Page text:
Brainworx bx_dynEQ

This is a workhorse tool when I need to correct technical problems.  It’s a dynamic EQ.  Basically, it’s an equalizer that only gets triggered at a specific level.  The user sets the threshold like a compressor.  It’s powerful and would be difficult to live without.  Here are a couple examples of how I use it:

1. De-Essing: De-essing in mastering is tricky. You’re trying to tame the sibilance, but anything you do will also affect the rest of the mix.

Unfortunately, this is something I need often. Seriously people, take care of the sibilance in your mixes! I’ve tried many de-essers but nothing seems to work as transparently as the dynEQ.

This is one of the few tools I use in MS. When de-essing a vocal, I don’t want it to subdue the side elements like cymbals and guitars.

2. Bass Resonances: This is another common issue. It’s more prevalent with upright basses where there can be room nodes, or resonances in the instrument itself. But it happens with electric basses as well.

An uneven bass line can reduce power in the bottom end. I don’t like using high-Q notch EQ’s. You end up causing time domain issues which can be worse than the problem you’re fixing. And you end up taking away that frequency throughout the whole song, instead of just when the resonance occurs.

By using a dynamic EQ, I can tame the resonances only when needed. When it’s not, the EQ remains flat. Good times!

3. Vocal Resonances: Like bass resonances, this is a common problem. Vocals are often recorded in untreated rooms, which will have nodes at certain frequencies. These will end up in the vocal recording, especially when the singer belts.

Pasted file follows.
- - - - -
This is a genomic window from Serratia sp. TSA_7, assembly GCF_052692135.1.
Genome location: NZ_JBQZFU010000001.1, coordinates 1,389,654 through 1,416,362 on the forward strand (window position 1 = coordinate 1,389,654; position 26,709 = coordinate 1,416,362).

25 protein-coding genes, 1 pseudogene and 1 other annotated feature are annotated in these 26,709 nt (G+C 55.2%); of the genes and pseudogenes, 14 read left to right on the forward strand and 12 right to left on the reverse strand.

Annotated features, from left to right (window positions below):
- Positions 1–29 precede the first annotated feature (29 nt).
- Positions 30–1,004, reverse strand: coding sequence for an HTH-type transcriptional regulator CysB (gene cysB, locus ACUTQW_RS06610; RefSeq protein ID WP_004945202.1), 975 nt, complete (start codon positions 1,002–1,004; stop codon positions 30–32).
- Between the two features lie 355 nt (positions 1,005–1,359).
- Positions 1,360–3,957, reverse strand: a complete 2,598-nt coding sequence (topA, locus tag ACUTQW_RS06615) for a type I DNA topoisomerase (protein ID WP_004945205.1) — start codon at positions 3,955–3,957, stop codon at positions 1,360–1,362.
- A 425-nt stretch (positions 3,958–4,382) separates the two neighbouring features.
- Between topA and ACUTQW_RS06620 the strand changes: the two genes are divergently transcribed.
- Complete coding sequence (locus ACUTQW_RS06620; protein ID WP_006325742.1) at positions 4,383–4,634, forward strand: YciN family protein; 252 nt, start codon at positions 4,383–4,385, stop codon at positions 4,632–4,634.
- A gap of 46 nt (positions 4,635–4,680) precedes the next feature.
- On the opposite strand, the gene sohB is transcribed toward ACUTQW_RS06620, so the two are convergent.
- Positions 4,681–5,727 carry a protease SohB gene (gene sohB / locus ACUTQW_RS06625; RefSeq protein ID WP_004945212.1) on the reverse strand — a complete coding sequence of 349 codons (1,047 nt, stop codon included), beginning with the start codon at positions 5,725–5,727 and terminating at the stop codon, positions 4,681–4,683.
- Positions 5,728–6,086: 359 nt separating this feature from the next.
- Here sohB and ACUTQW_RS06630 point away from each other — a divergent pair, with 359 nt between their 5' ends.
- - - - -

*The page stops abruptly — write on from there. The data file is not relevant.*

Because these resonances contain lots of energy, they can cause the track to clip. Taking care of them will increase headroom. This allows me to increase the volume of the track. And it helps to smooth out the vocal, so it doesn’t jump out at the listener.

What’s Missing?

Before I wrap up, I want to talk about the tools I don’t use. If you’re paying attention, you will have noticed a lack of multi-band compression, mid-side tools, exciters, enhancers and wideners.

These are things that plugin developers will say you need to “master” your music. So, there’s a misconception that these are common place in mastering. But you’ll find that effective mastering is much simpler.

It comes down to emotion. How does the music make you feel and react? You’re supposed to feel something. Mastering is about using tools to enhance the emotional connection between music and listener.

99% of the time, simple tools can do this: EQ, and to a lesser extent, compression.  I’m not against using complex tools when needed.  But when you take a mastering “hype” plugin and compare it to the dry signal (volume matched of course), you’ll often find the plugin makes the music feel worse.

I’ve heard many masters like this. Mostly from “homemade” mastering by the artists themselves. But sometimes from engineers who call themselves professional mastering engineers.

I can pick out these tools immediately. The transient impact gets lost. The vocals lose presence. Phase issues develop that create an uneasy feeling for the listener. Excessive use of multi-band compression, exciters and wideners are to blame.

The sad thing is the music would have sounded better if the treatment had just been simpler.

Conclusion

There you have it. The longest gear page ever written, from the guy who hates gear lists! I hope it gave you some insight into how I work and why I chose an vintage, Abbey Road inspired chain.

I haven’t gotten to my monitoring yet but will do so when I have the time (Spoiler alert: it’s awesome!).

If you have any questions or would like to chat about my gear, I’d be happy to do so. You can contact me here.